I use a lot of pocket notebooks, and go through them fairly rapidly, so I'm always shuffling something in and out of the rotation. I started off using Field Notes many years ago when they were the only game in town, and even though the paper wasn't very fountain pen friendly, I stuck with it. One of my first reviews on this blog (and one of my personal favorites, if only for the sake of nostalgia) was my review of the original Kraft Paper Field Notes. Fast forward to 2016 (over two years later) and there are now a ridiculous number of new pocket notebooks on the market, ranging from the excellent to the gimmicky. Write Notepads, one of the newer entries to the market, are uniformly excellent.
Note: Most of this review is applicable to Write Notepads pocket notebooks in general, but the notebook pictured in this review, that I've been using for the past week or so, is one of the "Kindred Spirit" limited edition notebooks. More about the Write Notepads limited editions and subscription service towards the end.
For the first year-or so of the company's existence, Write Notepads focused on making their spiral-bound notebooks. Spiral bindings aren't really my preference, so I never pulled the trigger on ordering any. I took the opportunity to test the paper at the 2014(?) DC Pen Show, and came away a bit disappointed because I didn't feel that the full-size notebook handled fountain pen ink all that well. When they released their pocket notebooks, however, I went ahead and ordered a couple packs, because (1) paper weight and fountain pen-friendliness is far less important to me in a pocket notebook; and (2) the designs were more attractive to me than the increasingly offbeat Field Notes Colors editions.
Build and Writing Experience
For me, Write Notepads pocket notebooks offer a near-ideal pocket notebook writing experience. Chris Rothe, the founder, is a third-generation bookbinder from Baltimore, Maryland, and his experience as a bookbinder shines through in these products. One of the first things that you notice is the craftsmanship. Whether it be their standard spiral-bound notebooks or their perfect/glue-bound pocket notebooks, Write Notepad products are very well-made. These things aren't going to fall apart after a week of being carried in your pocket or your bag.
Initially, I was a little hesitant to use a notebook that wasn't staple bound, thinking that the glue binding would have trouble laying flat. While the notebook doesn't "lie flat" in the same way you can get a staple-bound Field Notes book to lie flat, it does well enough to allow me to comfortably write on both sides of each page, and I'll take the increased durability of the glue binding over a slight loss of flexibility.
I find the paper to be a step-up from Field Notes. According to the company, this is 70 lb. paper "meticulously selected to perform the best for most writing instruments." I think that's a fairly accurate summary: this is some of the most well-rounded notebook paper I've used. It's excellent with pencils, ballpoints, and gel pens, and handles fine/extra-fine point felt-tip, liquid ink, and fountain pens pretty well. Occasionally, if I'm pressing down too hard, I'll see some pinpoint show-through and/or bleeding on the reverse of a page, but I've never been unable to use both sides of the paper (which is a key consideration for me). The cover stock is sturdy. The standard Write Notepads pocket notebooks sports a 100 lb. cover stock, while the Kindred Spirit limited edition features 80 lb. "butcher orange" cover stock. (Yes, THAT butcher orange.)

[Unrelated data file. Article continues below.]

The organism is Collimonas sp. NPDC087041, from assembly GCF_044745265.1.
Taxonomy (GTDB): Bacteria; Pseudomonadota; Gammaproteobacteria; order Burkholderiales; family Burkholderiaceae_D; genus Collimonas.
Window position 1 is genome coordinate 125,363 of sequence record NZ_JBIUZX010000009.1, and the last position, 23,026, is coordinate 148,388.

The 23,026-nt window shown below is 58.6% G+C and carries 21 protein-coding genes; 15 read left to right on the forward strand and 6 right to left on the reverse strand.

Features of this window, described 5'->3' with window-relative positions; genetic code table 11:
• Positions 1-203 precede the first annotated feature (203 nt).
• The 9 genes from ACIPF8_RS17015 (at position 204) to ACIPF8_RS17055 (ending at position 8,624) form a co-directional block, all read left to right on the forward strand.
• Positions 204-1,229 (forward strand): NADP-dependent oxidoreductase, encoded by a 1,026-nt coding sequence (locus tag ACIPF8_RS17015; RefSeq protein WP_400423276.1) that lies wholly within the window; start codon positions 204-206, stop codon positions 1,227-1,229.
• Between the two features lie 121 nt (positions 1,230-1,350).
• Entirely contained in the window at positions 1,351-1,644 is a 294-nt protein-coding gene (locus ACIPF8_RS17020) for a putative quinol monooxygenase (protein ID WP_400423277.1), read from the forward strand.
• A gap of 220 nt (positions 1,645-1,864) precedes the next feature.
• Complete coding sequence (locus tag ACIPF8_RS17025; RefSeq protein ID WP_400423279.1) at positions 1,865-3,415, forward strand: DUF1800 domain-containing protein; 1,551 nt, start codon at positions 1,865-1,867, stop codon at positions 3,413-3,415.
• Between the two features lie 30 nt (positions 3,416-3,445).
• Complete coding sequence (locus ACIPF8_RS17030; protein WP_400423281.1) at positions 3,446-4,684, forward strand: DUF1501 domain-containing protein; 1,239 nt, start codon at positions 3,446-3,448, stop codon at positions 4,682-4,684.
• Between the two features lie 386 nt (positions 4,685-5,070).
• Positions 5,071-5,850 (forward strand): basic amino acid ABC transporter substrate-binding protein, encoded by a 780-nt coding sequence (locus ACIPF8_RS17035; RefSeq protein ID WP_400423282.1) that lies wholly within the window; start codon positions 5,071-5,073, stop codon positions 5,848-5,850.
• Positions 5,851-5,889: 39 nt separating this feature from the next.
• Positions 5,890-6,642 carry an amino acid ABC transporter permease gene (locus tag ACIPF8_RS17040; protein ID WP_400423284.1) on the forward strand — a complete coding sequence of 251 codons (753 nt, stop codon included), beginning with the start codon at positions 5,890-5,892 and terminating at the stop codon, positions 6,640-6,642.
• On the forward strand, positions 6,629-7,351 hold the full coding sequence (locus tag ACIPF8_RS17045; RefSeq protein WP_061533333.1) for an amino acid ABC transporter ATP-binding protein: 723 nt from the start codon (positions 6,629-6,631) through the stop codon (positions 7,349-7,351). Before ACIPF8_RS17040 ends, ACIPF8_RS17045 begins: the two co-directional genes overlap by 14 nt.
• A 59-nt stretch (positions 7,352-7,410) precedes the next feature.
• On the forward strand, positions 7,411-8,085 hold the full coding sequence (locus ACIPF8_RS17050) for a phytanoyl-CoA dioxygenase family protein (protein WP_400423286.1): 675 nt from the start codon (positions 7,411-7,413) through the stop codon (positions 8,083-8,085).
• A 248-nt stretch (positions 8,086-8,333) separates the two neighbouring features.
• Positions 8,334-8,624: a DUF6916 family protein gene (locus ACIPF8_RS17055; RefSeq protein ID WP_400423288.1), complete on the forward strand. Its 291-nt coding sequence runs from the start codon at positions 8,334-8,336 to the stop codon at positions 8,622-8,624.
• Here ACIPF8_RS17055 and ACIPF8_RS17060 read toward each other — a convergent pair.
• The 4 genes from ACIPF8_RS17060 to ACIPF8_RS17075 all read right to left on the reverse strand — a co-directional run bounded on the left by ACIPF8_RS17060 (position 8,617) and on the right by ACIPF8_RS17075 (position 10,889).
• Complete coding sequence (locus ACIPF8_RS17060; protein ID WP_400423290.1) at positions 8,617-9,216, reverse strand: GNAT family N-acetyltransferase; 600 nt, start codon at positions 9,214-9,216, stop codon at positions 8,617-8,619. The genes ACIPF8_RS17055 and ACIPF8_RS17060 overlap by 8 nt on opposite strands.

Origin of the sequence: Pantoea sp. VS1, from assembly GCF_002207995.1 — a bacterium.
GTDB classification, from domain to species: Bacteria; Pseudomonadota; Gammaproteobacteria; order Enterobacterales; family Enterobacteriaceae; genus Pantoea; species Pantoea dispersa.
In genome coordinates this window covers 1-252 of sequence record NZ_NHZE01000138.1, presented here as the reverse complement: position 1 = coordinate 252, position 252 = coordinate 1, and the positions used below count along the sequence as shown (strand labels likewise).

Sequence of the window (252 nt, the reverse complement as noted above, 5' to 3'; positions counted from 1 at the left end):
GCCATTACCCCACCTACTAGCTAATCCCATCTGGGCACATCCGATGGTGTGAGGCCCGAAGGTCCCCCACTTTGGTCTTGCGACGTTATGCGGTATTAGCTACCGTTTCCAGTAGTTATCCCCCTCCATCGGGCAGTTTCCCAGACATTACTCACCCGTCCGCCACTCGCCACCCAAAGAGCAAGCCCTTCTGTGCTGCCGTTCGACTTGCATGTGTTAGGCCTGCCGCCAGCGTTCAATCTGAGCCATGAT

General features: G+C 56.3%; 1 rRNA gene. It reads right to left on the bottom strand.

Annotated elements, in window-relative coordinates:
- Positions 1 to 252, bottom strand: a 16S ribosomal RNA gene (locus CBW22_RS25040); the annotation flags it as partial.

The notebooks are 64 pages (another bonus over the typical 48-page staple-bound pocket notebook), and the standard edition comes in lined, graph, and plain paper. The limited editions thus far have come in graph (Lenore) and lined (Kindred Spirit) paper.
A word about the limited editions: Write Notepads turned heads a bit when they first announced that they would be launching a quarterly subscription service, similar to Field Notes colors. There was even a little bit of annoyance expressed in places, and doubts about whether a second notebook subscription service could even be successful in an area where Field Notes supposedly dominates. I initially shared some of the doubts about whether it would be successful, but when I saw the inaugural Edgar Allen Poe-themed "Lenore" edition, I immediately became a fan. They've created a product that both tips the hat to the predecessor (butcher orange covers) while remaining distinctive enough to bring something new to the table.
Overall Impressions and Takeaways
These are high-quality notebooks, and Andy Welfle got it right: the Kindred Spirit edition is one of those products that just makes you smile and want to use it. And I've been using it a lot: I've not torn through a pocket notebook this quickly in a long time. I'll probably purchase a subscription this fall once the next quarterly edition launches, in order to grab some of the "extras" available to subscribers.
Where to Buy
I purchased most of my Write Notepads products directly from Write Notepads via their website. If the product you are looking for is out of stock, they also sell via a few select retail channels, including Amazon. Unfortunately, the Kindred Spirit notebooks pictured here are now sold out. I purchased two packs from Papernery, which from what I could tell was one of the last U.S. retailers to have these notebooks in stock. You may have better luck with non-U.S. retailers: at the time of writing, Pocket Notebooks in the U.K. still had Kindred Spirit in stock.
Disclaimer: I purchased the notebooks featured in this review with my own funds for my own personal use. I was not compensated in any way for writing this post, though certain links contained in this post are affiliate links.